Understanding the causes can stop these symptoms and, in turn, prevent high blood pressure. There are quite a few causes of high blood pressure, and they include the following:
- Family History Or GeneticsIf someone in your family, especially your parents, have a history of hypertension, there’s a strong likelihood of it affecting you. However, it depends on your lifestyle too.
- Underlying Health IssuesThere is a possibility of other conditions giving rise to a high blood pressure problem. If you have any underlying conditions like thyroid or kidney problems, and other physical changes, it may cause an elevation in blood pressure.
- Lifestyle HabitsErratic sleep pattern, unhealthy diet, sedentary lifestyle, obesity, smoking, alcohol intake, and other such lifestyle habits can cause a spike in blood pressure thus, leading to unwarranted diseases or health conditions.
Therefore, if left untreated, hypertension can lead to fatal conditions. These complications can include:
- Damaged arteries
- Enlarged heart which could lead to heart failure, heart attack, cardiac arrest, or arrhythmias
- Brain damage due to unhealthy or reduced supply of oxygen-rich blood to the brain
- Blurred vision or eyesight problems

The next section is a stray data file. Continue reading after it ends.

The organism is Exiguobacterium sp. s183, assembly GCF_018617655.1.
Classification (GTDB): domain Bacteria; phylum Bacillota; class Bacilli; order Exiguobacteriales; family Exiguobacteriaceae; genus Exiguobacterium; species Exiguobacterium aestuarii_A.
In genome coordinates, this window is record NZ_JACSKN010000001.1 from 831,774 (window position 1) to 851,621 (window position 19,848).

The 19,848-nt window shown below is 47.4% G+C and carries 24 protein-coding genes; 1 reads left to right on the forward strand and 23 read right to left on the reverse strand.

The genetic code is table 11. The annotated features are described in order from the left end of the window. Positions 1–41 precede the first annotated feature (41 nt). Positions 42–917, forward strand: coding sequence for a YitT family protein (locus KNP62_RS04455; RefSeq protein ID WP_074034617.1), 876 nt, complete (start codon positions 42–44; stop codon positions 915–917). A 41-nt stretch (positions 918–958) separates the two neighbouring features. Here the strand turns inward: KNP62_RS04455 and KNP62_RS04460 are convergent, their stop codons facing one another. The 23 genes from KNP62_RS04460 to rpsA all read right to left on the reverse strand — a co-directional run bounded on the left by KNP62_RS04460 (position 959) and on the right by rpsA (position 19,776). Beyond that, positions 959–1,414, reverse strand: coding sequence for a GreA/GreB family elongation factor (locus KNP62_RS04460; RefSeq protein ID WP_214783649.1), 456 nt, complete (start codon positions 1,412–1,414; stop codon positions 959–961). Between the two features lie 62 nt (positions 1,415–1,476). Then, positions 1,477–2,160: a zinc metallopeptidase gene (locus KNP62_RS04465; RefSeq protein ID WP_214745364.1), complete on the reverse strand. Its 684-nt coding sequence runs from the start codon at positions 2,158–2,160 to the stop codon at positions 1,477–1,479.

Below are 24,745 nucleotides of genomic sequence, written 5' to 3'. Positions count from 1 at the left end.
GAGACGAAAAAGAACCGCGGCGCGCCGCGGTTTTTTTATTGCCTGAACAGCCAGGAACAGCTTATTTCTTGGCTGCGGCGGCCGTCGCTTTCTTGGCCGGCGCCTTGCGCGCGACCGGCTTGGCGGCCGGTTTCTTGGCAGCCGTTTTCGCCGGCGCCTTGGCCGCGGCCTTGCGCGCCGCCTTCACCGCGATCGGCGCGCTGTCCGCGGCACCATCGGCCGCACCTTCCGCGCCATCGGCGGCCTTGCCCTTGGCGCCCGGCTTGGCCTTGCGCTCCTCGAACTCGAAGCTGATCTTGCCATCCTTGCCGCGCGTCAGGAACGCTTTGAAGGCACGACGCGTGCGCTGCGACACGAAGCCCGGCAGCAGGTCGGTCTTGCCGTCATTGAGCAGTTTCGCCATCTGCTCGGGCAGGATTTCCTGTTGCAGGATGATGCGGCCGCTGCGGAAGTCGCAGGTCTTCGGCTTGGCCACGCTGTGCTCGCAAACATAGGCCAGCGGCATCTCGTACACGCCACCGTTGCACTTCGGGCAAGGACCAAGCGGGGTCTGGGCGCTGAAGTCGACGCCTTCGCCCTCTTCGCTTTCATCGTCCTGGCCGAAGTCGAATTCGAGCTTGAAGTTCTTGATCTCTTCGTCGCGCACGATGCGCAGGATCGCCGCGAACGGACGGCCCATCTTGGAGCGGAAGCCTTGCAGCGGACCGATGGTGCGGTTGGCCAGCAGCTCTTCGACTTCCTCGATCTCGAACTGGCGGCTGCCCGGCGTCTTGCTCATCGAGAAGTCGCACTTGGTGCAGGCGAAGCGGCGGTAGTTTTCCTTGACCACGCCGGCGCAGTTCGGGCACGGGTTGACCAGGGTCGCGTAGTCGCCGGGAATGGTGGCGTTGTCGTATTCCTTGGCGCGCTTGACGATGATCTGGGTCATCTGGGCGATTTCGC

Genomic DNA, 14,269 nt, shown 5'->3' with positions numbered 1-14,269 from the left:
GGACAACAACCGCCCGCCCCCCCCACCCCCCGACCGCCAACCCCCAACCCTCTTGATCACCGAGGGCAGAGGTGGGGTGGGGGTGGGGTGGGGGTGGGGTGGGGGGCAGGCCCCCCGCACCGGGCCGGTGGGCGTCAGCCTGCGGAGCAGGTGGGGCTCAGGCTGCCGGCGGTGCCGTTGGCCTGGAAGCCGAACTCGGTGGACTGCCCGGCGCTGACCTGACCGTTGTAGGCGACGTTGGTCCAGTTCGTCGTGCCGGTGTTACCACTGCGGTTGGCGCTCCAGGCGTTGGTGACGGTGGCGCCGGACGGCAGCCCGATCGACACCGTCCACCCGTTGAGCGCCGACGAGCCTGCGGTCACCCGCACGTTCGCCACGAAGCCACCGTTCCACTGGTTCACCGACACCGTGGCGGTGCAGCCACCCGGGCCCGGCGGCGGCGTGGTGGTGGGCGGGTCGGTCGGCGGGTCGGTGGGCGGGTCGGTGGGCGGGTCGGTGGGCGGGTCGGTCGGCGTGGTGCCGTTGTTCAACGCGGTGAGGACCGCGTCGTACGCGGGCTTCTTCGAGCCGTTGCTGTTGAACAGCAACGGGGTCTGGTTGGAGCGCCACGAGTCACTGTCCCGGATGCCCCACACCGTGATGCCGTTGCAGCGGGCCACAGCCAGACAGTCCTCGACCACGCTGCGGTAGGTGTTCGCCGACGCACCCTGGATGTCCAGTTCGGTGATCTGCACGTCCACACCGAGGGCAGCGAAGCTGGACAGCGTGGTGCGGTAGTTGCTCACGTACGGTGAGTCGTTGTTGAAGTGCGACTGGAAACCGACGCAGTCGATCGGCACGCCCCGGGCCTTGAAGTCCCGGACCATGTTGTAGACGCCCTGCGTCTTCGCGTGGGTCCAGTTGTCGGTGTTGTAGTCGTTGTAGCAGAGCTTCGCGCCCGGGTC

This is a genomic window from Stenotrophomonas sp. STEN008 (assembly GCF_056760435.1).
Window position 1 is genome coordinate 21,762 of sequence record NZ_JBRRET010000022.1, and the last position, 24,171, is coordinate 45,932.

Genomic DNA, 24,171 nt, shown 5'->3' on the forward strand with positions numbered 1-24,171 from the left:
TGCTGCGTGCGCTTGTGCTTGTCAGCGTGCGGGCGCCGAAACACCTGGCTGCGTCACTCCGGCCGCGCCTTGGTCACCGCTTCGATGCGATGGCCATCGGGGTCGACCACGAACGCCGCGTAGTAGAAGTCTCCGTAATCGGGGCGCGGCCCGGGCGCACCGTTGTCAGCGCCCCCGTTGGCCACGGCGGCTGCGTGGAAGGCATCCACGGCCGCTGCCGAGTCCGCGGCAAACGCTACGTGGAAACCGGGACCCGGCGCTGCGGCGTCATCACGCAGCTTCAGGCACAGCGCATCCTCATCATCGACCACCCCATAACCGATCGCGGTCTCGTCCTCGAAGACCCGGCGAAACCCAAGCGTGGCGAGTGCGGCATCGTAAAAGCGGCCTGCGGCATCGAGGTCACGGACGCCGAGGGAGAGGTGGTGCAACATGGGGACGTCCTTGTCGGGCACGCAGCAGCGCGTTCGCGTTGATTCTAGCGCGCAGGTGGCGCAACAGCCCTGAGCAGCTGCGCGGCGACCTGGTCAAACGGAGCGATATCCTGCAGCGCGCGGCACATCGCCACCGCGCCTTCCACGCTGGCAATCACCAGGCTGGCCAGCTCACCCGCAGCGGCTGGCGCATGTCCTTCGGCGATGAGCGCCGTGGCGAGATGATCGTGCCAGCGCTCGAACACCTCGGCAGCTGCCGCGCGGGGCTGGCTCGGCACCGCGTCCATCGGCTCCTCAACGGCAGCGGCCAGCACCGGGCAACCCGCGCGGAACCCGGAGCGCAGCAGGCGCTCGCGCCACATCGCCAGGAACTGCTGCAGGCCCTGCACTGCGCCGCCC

When To See A Doctor?
If diagnosed with high blood pressure, make sure you visit the doctor every year for a check-up, provided you abide by the treatment and medications recommended for you. In the opposite scenario, between the ages of 18 and 30, get your blood pressure checked every two years and annually once you cross 30 years.
Alternatively, if you happen to visit a doctor for another reason, do get your blood pressure checked during your appointment as it helps you track your blood pressure readings.
Primary hypertension gets treated with lifestyle modifications, and if they do not work, the doctor prescribes medicines. The treatment for secondary hypertension includes medications like beta-blockers, calcium channel blockers, diuretics, ACE inhibitors, and others. However, lifestyle changes are the first line of treatment upon the detection of hypertension. These lifestyle alterations include:
- Developing a healthy diet full of fruits, vegetables, whole grains, and lean proteins
- Increasing physical activity and reaching a healthy weight with minimum 30-45 minutes of exercise every day
- Managing stress, both physical and emotional, with meditation, deep breathing exercises, yoga, massage, and other such activities
- Adopt a cleaner lifestyle by quitting smoking and limiting your alcohol intake as it causes a spike in blood pressure
In the end, the ideal way to prevent high blood pressure and other complications is its early detection. You may monitor your blood pressure at home or visit your doctor’s clinic. Regular monitoring of high blood pressure can curb the severity of the condition before it advances into the fatal territory.
Note of Caution: This article is for information purpose only. Always consult your doctor in case of any blood pressure or other health-related problems.